Monday, January 16, 2012

Things to Know About Sand Trap Rakes

Golf is a game of precision, and all golfers want to perform at their best, regardless of ability. The official Rules of Golf, according to the United States Golf Association, are specific regarding the play in and around sand bunkers, which are properly defined as hazards. There are also unwritten rules employed by each golf club about the placement of rakes and their use in the sand.
Cardinal Sin
According to the USGA Rules of Golf, players can be assessed a two-stroke penalty for grounding their clubs in a sand bunker before playing a stroke out of that bunker. This is termed "testing the sand," and the penalty holds if a player rakes a bunker before playing a stroke out of it. Therefore, players must use extreme caution to not employ rakes at any time before they have hit out of a bunker. Raking a trap in competition before playing a stroke -- even if a player's ball does not lie in the bunker -- is grounds for a penalty.
Proper Etiquette
The Rules of Golf also suggest that a player carefully rakes the bunker and replaces the sand after making a stroke. This is important, especially in a tournament competition, because many players come through that same bunker over the course of play. The rules of competition state that each player should be subject to the same fair conditions of the first player. Make sure that you smooth the sand with the flat edge of the rake before using the teeth of the rake to even out the dispersion.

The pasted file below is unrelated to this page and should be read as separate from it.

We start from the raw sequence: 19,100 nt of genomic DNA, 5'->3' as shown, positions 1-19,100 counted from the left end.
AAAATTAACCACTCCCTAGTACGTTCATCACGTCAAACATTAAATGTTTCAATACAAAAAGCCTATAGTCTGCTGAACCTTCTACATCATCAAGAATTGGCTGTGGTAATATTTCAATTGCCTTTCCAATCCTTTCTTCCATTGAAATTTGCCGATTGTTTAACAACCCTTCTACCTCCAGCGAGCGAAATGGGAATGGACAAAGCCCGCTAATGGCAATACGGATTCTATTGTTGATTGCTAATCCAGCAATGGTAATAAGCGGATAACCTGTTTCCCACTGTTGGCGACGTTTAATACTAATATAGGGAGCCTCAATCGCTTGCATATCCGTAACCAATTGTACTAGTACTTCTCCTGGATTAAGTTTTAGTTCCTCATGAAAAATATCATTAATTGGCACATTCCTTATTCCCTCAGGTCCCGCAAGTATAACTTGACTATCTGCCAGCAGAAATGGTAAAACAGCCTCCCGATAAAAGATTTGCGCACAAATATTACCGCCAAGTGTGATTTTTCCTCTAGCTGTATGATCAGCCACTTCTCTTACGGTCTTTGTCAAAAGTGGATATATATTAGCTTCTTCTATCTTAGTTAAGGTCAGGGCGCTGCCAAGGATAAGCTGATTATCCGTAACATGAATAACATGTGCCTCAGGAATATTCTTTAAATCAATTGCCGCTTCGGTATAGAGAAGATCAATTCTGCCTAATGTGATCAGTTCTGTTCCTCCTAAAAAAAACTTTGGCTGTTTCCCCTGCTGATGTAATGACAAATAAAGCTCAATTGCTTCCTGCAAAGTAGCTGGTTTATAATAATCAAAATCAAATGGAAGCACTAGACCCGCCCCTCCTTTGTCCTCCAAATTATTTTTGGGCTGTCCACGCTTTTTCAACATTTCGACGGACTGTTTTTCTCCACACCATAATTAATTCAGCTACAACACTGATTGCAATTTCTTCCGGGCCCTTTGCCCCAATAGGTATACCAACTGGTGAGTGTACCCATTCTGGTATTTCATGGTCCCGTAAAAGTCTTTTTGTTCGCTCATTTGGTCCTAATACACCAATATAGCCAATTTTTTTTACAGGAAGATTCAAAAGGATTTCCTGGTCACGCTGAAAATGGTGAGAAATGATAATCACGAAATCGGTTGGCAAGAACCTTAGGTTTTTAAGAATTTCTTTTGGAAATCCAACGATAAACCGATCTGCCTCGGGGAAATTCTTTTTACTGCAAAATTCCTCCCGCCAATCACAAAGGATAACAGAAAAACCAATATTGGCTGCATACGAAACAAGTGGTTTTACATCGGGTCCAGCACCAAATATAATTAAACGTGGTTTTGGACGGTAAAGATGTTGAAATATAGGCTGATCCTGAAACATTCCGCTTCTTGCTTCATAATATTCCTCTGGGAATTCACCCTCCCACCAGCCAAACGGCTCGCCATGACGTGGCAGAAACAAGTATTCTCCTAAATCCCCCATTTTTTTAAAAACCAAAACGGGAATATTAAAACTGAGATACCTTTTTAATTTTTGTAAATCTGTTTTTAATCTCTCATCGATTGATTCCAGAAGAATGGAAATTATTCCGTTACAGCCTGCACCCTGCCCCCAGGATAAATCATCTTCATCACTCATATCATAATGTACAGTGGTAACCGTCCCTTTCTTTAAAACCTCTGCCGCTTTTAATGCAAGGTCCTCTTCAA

Rake Placement
After use, the rake should be placed either completely inside or completely outside the bunker, according to club preference. Most clubs will have the preference marked either on the rake itself, or on the scorecard in a section titled "Local Rules." Regardless of club preference, the rakes always should be placed in a low-traffic area where they are least likely to be struck by an incoming shot. Rakes should be placed lengthwise to the hole, so a rolling golf ball has the least chance of being deflected and stopping under the rake.
Rake Removal
If a golf ball does happen to lie on a rake, according to the Rules of Golf, the rake should be played as a movable obstruction. This means the ball should be replaced exactly as it lies if it moves during displacement of the rake. The rake is allowed to be removed without penalty, and the golfer proceeds with his stroke like the rake is not there. If the ball does move, a golfer must place the ball back on its original spot. A drop -- where the golfer puts the ball in play by releasing it from shoulder height -- is not necessary in this situation.

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